Small arms control as a precondition for peace, security and development

March 3, 2023

UNDP’s work on small arms control is an integral part of the support to the security sector.


New York, USA and Istanbul, Turkiye – In post-conflict contexts, managing stocks of arms can be key to preventing the resurgence of violence. Effective and transparent control over small arms contributes to peacebuilding, community security and development.

On the International Day for Disarmament and Non-Proliferation Awareness, UNDP recommits to its efforts towards armed violence reduction, people-centered security and mainstreaming small-arms control in development efforts and policies.

UNDP’s work on small arms control is an integral part of the support to the security sector. Good practices for arms control through the people-centered approach to security have been introduced, for example, in Bosnia and Herzegovina and Cote d’Ivoire.

In post-conflict and fragile settings, institutions need support in managing their stock of arms. In Central African Republic and in partnership with UNMAS, UNDP operationalized new standards for arms and ammunitions storage.

Nine countries across the Sahel and Mano River benefitted from UNDP’s regional programme on small arms and light weapons (SALW) in West and Central Africa in 2022, with the support from the EU and Germany. Activities included rekindled partnership with the Economic Community for Central African States (ECCAS), sensitization and advocacy, strengthening of cross-border management systems, collection and destruction of arms and ammunitions.

UNDP's regional programme SEESAC works to strengthen the capacities of national and regional stakeholders to control and reduce the proliferation and misuse of small arms and light weapons (SALW) in South-Eastern and Eastern Europe. Over the past 20 years, regional cooperation processes have been established under SEESAC’s helm: expanding know-how and driving coordination of action and standardization of practices in SALW control on both strategic and operational levels.

SEESAC’s achievements include:

  • Strengthening capacities of key institutions combating arms trafficking
  • Fostering evidence-based policy making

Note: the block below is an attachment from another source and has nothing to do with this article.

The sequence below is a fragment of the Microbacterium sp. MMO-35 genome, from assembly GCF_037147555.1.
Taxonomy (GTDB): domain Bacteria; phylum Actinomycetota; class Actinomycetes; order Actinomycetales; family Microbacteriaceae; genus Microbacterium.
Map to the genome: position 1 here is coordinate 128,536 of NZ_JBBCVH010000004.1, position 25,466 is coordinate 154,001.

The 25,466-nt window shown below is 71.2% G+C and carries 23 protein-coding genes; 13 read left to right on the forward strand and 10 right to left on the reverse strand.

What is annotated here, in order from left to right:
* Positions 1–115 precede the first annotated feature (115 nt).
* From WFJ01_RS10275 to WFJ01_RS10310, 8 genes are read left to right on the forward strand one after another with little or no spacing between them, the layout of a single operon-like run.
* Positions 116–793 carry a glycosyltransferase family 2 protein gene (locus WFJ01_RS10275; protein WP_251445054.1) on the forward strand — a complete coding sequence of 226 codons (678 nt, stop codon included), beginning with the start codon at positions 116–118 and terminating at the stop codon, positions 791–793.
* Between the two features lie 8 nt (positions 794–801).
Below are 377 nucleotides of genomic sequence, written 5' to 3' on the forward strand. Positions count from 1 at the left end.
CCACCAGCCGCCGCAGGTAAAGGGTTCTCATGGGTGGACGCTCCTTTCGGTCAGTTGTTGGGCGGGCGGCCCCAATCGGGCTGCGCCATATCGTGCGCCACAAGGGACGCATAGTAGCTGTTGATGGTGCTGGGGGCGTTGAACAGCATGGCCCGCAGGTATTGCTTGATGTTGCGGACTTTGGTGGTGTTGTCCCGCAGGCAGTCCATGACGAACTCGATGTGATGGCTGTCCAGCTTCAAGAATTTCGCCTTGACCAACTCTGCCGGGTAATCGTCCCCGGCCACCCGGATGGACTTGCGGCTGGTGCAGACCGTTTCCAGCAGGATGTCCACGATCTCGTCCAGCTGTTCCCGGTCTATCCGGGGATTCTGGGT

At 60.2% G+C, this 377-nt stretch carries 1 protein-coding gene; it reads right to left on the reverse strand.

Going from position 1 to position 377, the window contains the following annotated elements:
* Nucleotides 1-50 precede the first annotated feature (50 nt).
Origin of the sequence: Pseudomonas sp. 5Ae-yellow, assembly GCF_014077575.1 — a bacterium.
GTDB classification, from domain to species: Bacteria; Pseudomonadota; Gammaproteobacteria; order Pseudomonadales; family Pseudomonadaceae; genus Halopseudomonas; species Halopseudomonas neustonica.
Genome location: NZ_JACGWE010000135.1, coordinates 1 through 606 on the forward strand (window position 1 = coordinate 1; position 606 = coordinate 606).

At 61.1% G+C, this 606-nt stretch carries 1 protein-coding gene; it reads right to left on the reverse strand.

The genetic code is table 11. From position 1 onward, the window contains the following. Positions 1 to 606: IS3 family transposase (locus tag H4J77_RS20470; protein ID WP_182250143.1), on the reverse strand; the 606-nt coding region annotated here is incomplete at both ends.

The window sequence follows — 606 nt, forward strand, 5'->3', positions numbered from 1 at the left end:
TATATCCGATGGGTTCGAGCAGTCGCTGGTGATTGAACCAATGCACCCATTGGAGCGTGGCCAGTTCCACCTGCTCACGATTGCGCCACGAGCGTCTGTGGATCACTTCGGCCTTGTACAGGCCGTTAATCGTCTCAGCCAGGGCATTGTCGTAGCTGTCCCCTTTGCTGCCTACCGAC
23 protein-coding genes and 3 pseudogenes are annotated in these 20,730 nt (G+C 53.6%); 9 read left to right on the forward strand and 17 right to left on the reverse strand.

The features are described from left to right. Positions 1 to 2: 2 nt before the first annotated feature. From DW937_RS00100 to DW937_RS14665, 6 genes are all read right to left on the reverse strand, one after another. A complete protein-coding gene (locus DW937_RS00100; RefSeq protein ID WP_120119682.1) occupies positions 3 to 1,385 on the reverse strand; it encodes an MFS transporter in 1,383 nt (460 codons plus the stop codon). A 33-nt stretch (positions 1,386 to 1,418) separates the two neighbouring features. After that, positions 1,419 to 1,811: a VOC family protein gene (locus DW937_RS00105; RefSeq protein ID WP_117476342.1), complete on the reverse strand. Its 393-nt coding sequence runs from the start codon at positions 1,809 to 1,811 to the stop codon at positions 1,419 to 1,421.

• Advancing physical security and stockpile management practices
  • Raising awareness of SALW-related issues.

SEESAC has also been entrusted with monitoring and coordinating the implementation of the Western Balkans SALW Control Roadmap – the most comprehensive regional SALW control exercise globally, as well as with programmatic coordination and monitoring of 16 UNDP and UNODC-run projects funded through UN’s Western Balkans SALW Control Roadmap Multi-Partner Trust Fund currently wielding a budget of over US$ 24 million.

The scope of work has expanded to include the advancement of gender equality in the security sector reform and the Women, Peace and Security agenda. SEESAC supports governments in developing signature solutions rooted in strong partnerships, local ownership and regional coordination. Proved successful, these solutions and standardized approaches have been replicated in the Caribbean and the European Union (EU).   

This year will see the expansion of SALIENT – Saving Lives Entity – a global project dedicated to supporting Member States in tackling armed violence and illicit small arms and light weapons as part of a comprehensive approach to sustainable security and development. Implemented in partnership between UNDP and the UN Office for Disarmament Affairs (UNODA), SALIENT started in 2021 in three pilot countries: Cameroon, Jamaica and South Sudan.

In Jamaica, the control over small arms has improved due to legislative review, capacity building and youth sensitization to reduce violence in schools. In Cameroon, following an awareness raising campaign, the Ministry of External Relations will work on the action plan of the National Commission on SALW. In South Sudan, where political and security challenges delayed project operations, efforts are made to include women in decision-making and implementation of the disarmament process.

In 2023, new countries will be selected to ensure global coverage. SALIENT is financially housed in the UN Peacebuilding Fund with contributions from the governments of Finland, France, Germany, Japan, New Zealand, Sweden and Switzerland. SALIENT is implemented through UNDP’s Global Programme for Strengthening the Rule of Law, Human Rights, Justice and Security for Sustainable Peace and Development.